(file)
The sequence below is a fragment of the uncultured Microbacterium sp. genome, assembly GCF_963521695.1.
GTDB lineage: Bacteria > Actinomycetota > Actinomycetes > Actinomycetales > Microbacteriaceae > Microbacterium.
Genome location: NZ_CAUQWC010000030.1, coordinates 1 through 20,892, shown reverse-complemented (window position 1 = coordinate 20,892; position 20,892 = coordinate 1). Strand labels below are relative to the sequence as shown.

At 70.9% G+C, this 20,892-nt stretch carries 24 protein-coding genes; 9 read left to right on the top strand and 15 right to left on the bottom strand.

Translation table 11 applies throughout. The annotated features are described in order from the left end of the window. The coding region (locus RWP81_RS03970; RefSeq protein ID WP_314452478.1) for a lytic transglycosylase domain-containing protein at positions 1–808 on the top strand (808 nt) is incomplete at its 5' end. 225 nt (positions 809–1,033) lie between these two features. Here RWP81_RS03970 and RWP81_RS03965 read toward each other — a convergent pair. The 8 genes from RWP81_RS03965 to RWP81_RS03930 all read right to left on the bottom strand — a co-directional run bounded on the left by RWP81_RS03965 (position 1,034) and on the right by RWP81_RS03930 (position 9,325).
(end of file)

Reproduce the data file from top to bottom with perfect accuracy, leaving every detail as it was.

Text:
The sequence below is a fragment of the uncultured Microbacterium sp. genome, assembly GCF_963521695.1.
GTDB lineage: Bacteria > Actinomycetota > Actinomycetes > Actinomycetales > Microbacteriaceae > Microbacterium.
Genome location: NZ_CAUQWC010000030.1, coordinates 1 through 20,892, shown reverse-complemented (window position 1 = coordinate 20,892; position 20,892 = coordinate 1). Strand labels below are relative to the sequence as shown.

At 70.9% G+C, this 20,892-nt stretch carries 24 protein-coding genes; 9 read left to right on the top strand and 15 right to left on the bottom strand.

Translation table 11 applies throughout. The annotated features are described in order from the left end of the window. The coding region (locus RWP81_RS03970; RefSeq protein ID WP_314452478.1) for a lytic transglycosylase domain-containing protein at positions 1–808 on the top strand (808 nt) is incomplete at its 5' end. 225 nt (positions 809–1,033) lie between these two features. Here RWP81_RS03970 and RWP81_RS03965 read toward each other — a convergent pair. The 8 genes from RWP81_RS03965 to RWP81_RS03930 all read right to left on the bottom strand — a co-directional run bounded on the left by RWP81_RS03965 (position 1,034) and on the right by RWP81_RS03930 (position 9,325).